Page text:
Looking at the dystopian narrative of Metropolis, which essentially forms itself as a Marxist class conflict of the future, we can see elements of Jameson’s own criticisms of dystopian SF. According to Jameson, dystopia tends to “[overstate] its case in a manner which specifically undermines its first ideological proposition.” In the context of Metropolis, this is stems from the conflict between scientific progress and technology and its association with state power and oppression. Take, for example, the clock scene, in which Freder arduously works on the futuristic clock: Silhouetted against the giant clock as he strenuously works to move the hands, he becomes a cruciform figure in many shots in this sequence. As he cries out “Father! Will ten hours [the duration of his shift] never end!”, a wide shot shows a horn being blown indicating his shift ending, allowing him a moment’s relief. The film would demonstrate this as indicative of Freder and the other workers being literally insignificant cogs in a greater machine; however, Jameson would contest that idea, noting that the very power and freedom the workers desire (and would later fight for) is associated with the state. If individualism, freedom and workers’ rights are more valuable than technology (which came from the dystopian state itself), can the thrill and advancements of technology really be celebrated?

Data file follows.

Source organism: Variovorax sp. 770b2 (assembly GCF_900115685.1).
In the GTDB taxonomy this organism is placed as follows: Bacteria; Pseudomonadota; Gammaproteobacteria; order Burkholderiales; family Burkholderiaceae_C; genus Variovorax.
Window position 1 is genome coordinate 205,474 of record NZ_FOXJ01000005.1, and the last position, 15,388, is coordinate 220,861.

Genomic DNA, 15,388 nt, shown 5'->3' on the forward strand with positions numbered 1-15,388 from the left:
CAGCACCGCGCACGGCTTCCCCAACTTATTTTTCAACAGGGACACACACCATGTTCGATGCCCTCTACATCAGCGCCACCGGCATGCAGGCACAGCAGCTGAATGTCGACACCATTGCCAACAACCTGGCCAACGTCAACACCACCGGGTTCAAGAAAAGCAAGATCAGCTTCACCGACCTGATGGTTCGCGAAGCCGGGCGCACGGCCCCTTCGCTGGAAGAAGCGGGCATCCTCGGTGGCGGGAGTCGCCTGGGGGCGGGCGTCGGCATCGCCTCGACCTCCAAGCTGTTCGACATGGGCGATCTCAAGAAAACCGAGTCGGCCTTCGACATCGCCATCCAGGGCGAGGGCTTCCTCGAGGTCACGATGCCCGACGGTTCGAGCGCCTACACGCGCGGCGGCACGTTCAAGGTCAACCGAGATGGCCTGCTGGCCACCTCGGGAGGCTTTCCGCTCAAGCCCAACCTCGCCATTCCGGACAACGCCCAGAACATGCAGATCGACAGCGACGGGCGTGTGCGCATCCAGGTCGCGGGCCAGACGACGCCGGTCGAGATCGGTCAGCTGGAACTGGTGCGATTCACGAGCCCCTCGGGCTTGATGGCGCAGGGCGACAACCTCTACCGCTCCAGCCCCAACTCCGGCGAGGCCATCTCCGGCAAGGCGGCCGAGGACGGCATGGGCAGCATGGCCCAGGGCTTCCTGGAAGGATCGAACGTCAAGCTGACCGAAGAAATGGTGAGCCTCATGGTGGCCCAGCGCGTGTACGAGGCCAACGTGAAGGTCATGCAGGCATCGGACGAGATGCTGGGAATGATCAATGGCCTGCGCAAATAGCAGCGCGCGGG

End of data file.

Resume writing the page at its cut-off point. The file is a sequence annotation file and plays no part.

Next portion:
H.G. Wells’ Things to Come, on the other hand, offers the potential for a humanistic utopia even in the face of some dark plot events. The film begins triumphantly, with “Joy to the World” playing over a wide establishing shot of everyday London (called “Everytown”) at Christmas. Rather than depicting the hustle and bustle of civilization as a bad thing, like in Metropolis, the people move about the streets and cars travel amiably. Director Menzies cuts to a close-up of a smiling child looking at presents through a store window. However, this is immediately undercut by a vehicle driving past an older man shouting, a sign reading “THE WORLD ON THE BRINK OF WAR” sliding into frame along with it as it stops. Signs of war are framed in the same shot as art reading “MERRY CHRISTMAS,” being drawn on the sidewalk by a kneeling man who is framed in close-up, overtaken by the mass of people walking around him.